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Monday, 25th June, 2007, 01:16 PM #151
I share with you a desire to keep single classing viable. I don't think the 2-level fighter dip is as appealing though. I we were just starting this with my old crew...
Consigliori: "You know what we won't see anymore? Fighter Dipping."
Ryan: "What? Why not?"
Consigliori: "Because you can ALWAYS get more feats."
Ryan: "Huh. I hadn't thought of it that way."
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Monday, 25th June, 2007, 01:21 PM #152
Monday, 25th June, 2007, 01:27 PM #153
Acolyte (Lvl 2)
- Join Date
- Nov 2005
- Blue Mountains, Australia
ø Ignore Khuxan
It worries me that the prevalence of feats means people won't take fighter levels at all. A barbarian, ranger or paladin all get full BAB and pretty similar hp to a fighter - and equal or better saves. When feats are a precious commodity, those four fighter feats are a real advantage. It seems when everyone gets bonus feats (and nothing but bonus feats) after 6th level, favoured enemies, smites, spells and rages are going to be a lot more tempting. (The ranger already gets four feats, but Endurance and Track aren't that fantastic).
I suppose the question boils down to - are a particular combat class's class features worth >4, 4 or <4 feats?
Monday, 25th June, 2007, 01:47 PM #154
I agree that might happen, but I don't think it's going to break anybody's game. Being 4 feats ahead is being 20,000 exp ahead along any given feat chain your character wants. That's a real factor.
At the same time, yeah, maybe we'd see fewer fighters. But IMO, the fighter's something of a weak class to begin with. Did you see the Dead Levels article at WotC? Fighters got, a real ability to "shore them up." Think of it another way: If your campaign was full of rangers, paladins, and barbarians instead of fighters, would it really suffer? Now if a player really wanted a soldier-style character, thought the fighter was weak, and you agreed, there's loads of alternate options available.
Nifft - I agree that 4e will likely look a lot like Saga. But also, I want to let people with a PHB and some dice just show up, and know how it works. At least when it comes to my own projects, if I make big revisions, I end up making more and more tiny ones. If the rules are in flux, it's harder for a new player. I want a player to be able to (for example) get to 6th level, go to Japan, and then drop back into my game six months or a year later and still know how to play. I may convert this to 4E when it comes out, but that depends a lot on what 4E looks like (i.e. does it have a SRD? What's the community reaction? Is everyone converting or is the community forking?)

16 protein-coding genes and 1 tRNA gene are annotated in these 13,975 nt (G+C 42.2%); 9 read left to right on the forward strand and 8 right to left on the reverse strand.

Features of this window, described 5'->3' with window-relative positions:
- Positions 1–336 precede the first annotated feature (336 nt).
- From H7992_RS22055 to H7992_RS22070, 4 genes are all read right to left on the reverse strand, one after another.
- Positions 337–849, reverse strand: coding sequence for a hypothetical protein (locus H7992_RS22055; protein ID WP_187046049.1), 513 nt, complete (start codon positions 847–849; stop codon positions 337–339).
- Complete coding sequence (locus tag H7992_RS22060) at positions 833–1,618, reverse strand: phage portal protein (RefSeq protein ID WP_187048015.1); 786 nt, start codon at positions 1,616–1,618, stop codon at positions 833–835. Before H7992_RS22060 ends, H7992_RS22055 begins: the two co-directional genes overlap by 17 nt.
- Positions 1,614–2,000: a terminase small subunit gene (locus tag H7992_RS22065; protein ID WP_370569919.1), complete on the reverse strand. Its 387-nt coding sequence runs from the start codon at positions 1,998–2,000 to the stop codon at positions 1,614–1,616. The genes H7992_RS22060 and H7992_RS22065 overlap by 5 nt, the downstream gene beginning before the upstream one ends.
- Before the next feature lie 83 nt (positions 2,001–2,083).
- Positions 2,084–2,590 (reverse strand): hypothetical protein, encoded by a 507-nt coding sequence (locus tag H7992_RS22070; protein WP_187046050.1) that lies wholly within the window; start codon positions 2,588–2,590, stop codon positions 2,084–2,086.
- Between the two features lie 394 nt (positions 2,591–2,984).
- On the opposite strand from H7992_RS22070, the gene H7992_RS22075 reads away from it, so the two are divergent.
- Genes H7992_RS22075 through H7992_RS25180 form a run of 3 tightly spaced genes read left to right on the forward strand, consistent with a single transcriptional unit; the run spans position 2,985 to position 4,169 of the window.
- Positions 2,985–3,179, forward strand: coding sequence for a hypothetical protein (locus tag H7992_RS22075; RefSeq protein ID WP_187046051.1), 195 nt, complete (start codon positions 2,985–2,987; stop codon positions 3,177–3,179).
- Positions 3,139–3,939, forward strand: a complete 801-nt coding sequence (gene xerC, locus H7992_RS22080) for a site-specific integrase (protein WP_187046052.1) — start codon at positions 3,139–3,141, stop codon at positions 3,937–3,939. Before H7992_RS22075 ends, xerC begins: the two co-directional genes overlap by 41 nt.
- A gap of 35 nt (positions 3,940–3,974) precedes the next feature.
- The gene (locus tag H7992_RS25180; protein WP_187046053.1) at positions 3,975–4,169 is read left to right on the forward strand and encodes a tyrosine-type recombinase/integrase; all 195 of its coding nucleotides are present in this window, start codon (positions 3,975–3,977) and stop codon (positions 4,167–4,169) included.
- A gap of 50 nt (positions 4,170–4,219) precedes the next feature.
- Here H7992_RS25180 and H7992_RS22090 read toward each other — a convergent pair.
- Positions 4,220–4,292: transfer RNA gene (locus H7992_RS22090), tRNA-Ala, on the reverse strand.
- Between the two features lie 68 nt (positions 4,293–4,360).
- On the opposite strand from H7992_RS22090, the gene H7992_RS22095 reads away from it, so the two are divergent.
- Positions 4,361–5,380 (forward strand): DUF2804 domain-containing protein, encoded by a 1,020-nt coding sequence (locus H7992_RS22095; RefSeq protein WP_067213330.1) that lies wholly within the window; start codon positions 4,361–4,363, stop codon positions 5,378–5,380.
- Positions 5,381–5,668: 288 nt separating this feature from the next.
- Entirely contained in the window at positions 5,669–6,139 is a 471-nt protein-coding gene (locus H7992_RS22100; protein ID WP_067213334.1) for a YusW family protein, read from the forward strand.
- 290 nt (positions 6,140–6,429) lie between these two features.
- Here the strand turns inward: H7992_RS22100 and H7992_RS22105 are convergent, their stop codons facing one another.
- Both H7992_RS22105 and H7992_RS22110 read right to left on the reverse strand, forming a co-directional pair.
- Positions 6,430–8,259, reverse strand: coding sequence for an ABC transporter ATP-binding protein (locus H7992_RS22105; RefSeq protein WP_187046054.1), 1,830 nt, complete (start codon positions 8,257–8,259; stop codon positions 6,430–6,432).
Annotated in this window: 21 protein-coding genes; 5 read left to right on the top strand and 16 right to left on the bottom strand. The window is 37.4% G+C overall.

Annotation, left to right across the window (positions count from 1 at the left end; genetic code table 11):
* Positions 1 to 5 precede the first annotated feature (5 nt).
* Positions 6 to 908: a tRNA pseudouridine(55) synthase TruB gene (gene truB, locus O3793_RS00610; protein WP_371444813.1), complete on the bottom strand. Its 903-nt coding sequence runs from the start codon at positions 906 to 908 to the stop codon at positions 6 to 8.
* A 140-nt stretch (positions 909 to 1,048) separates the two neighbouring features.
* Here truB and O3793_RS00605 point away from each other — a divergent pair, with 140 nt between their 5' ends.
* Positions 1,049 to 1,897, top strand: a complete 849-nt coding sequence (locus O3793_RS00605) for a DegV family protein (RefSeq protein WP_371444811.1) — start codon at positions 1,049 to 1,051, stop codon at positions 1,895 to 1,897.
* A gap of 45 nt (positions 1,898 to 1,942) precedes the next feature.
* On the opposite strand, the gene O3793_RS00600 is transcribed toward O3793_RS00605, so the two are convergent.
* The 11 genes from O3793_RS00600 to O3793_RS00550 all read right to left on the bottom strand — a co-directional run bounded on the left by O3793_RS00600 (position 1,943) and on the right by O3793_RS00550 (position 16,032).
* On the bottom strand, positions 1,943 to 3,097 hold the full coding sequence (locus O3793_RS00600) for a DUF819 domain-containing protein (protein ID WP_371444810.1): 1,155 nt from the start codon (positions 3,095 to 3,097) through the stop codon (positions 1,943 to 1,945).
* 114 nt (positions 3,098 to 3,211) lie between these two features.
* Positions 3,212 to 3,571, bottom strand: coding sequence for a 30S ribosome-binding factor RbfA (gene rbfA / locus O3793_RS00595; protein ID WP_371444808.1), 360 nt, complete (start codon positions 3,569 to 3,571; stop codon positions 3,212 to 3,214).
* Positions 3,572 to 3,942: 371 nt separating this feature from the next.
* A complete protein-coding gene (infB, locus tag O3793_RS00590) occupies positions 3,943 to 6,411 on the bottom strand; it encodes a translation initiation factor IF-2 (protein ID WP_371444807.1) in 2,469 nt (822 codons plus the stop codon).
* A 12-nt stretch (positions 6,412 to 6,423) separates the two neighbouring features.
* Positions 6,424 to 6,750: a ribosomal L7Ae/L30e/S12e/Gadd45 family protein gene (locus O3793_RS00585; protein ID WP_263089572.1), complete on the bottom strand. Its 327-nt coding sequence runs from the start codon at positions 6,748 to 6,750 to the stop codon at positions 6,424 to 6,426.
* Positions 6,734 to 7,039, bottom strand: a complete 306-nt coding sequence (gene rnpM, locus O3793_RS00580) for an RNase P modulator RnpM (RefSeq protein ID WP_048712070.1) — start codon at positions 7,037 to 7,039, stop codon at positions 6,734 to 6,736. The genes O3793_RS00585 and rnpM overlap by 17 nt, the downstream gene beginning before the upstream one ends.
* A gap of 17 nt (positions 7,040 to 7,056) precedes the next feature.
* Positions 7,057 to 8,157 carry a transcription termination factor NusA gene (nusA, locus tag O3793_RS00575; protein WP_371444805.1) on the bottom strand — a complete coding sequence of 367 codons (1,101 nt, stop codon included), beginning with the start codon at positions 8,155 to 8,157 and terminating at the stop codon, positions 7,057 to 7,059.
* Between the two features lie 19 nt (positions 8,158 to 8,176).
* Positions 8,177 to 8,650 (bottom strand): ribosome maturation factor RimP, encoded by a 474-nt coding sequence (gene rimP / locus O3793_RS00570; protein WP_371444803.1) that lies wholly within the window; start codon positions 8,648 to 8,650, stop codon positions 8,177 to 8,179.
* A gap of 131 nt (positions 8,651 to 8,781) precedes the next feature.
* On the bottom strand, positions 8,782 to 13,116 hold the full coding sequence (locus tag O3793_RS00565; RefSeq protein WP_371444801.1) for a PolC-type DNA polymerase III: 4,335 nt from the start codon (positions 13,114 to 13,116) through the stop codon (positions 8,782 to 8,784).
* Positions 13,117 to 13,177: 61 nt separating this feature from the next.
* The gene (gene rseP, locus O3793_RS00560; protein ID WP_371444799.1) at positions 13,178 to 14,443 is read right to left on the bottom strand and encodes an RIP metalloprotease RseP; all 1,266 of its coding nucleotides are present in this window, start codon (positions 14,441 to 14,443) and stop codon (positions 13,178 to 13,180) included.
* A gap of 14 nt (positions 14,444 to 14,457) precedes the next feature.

Monday, 25th June, 2007, 02:00 PM #155
Cutpurse (Lvl 5)
- Join Date
- Jan 2002
- Plano, TX
ø Ignore wolff96
I really like the idea of this system, but I have to comment on one slice of balance... Sorcerer/Wizard. I'm specifically looking at the top-level spells here.
The Sorcerer has 3 slots per day, with one 3rd level spell known.
The Wizard has 2 slots per day -- memorized in advance, of course -- and a minimum of four spells known. He can, of course, add as many more spells as he likes assuming time and money are available.
Worse still, the wizard can still specialize. At that point, he has the same number of spells per day as a sorcerer... Not to mention that he still knows a lot more than one spell.
I see this as being as bad, potentially, as a fighter never being played because feats are more prevalent. At least the fighter has Weapon Specialization going for him... A sorcerer versus a specialist wizard doesn't have much going for him at all.
"On a long enough time line, everyone eventually rolls a 1."
Monday, 25th June, 2007, 02:20 PM #156
Hi Wolff; you raise a good point, and it's one of my bigger concerns for the game.
I'd say there are 4 effective options:
1) Introduce an XP cost for learning spells (not my preference).
2) Write a few feats to address this very problem
3) Make an alternate class feature and stick it in the appendix
4) Allow / encourage the use of an alternate class, like the Warlock, depending on the Sorcerer the player wants.
Either introduce an xp cost for learning spells (not my preference) or write a few feats with this dilemma
Monday, 25th June, 2007, 02:54 PM #157
Gallant (Lvl 3)
- Join Date
- May 2006
- Aberdeen, UK
ø Ignore Quartz
I've been thinking about this more, and I do like the concept, but I do have issues with the execution.
How about letting the sorceror pay 5000 XP to add one spell?
I agree with the earlier comments about fighters: why play a fighter if you can pick up the feats later anyway? Better to play something else and get cool class features first.
With regards to limiting base saves, can I suggest you limit the total, not the individual? This would allow greater variety.
Have you looked at what happens when characters have large numbers of extra feats?